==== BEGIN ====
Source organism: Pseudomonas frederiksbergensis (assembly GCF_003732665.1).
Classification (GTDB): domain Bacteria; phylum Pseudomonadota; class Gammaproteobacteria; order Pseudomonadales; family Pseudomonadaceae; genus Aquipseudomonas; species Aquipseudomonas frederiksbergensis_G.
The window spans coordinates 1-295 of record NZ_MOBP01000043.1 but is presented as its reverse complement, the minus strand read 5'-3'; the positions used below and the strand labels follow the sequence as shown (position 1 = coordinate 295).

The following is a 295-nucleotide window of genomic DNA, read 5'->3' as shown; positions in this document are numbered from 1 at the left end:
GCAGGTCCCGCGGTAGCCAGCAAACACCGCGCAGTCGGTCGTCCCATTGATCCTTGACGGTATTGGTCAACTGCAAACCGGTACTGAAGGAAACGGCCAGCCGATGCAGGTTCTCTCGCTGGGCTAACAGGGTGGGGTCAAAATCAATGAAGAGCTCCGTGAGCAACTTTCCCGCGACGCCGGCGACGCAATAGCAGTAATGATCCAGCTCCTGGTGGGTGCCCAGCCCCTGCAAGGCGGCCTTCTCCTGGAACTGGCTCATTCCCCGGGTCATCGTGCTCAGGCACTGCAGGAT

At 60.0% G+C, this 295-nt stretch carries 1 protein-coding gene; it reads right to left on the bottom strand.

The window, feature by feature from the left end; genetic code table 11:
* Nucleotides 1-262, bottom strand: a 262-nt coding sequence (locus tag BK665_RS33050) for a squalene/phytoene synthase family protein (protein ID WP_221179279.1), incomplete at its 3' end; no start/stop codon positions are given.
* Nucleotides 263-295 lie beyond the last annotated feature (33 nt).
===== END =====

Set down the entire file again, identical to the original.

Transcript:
Source organism: Pseudomonas frederiksbergensis (assembly GCF_003732665.1).
Classification (GTDB): domain Bacteria; phylum Pseudomonadota; class Gammaproteobacteria; order Pseudomonadales; family Pseudomonadaceae; genus Aquipseudomonas; species Aquipseudomonas frederiksbergensis_G.
The window spans coordinates 1-295 of record NZ_MOBP01000043.1 but is presented as its reverse complement, the minus strand read 5'-3'; the positions used below and the strand labels follow the sequence as shown (position 1 = coordinate 295).

The following is a 295-nucleotide window of genomic DNA, read 5'->3' as shown; positions in this document are numbered from 1 at the left end:
GCAGGTCCCGCGGTAGCCAGCAAACACCGCGCAGTCGGTCGTCCCATTGATCCTTGACGGTATTGGTCAACTGCAAACCGGTACTGAAGGAAACGGCCAGCCGATGCAGGTTCTCTCGCTGGGCTAACAGGGTGGGGTCAAAATCAATGAAGAGCTCCGTGAGCAACTTTCCCGCGACGCCGGCGACGCAATAGCAGTAATGATCCAGCTCCTGGTGGGTGCCCAGCCCCTGCAAGGCGGCCTTCTCCTGGAACTGGCTCATTCCCCGGGTCATCGTGCTCAGGCACTGCAGGAT

At 60.0% G+C, this 295-nt stretch carries 1 protein-coding gene; it reads right to left on the bottom strand.

The window, feature by feature from the left end; genetic code table 11:
* Nucleotides 1-262, bottom strand: a 262-nt coding sequence (locus tag BK665_RS33050) for a squalene/phytoene synthase family protein (protein ID WP_221179279.1), incomplete at its 3' end; no start/stop codon positions are given.
* Nucleotides 263-295 lie beyond the last annotated feature (33 nt).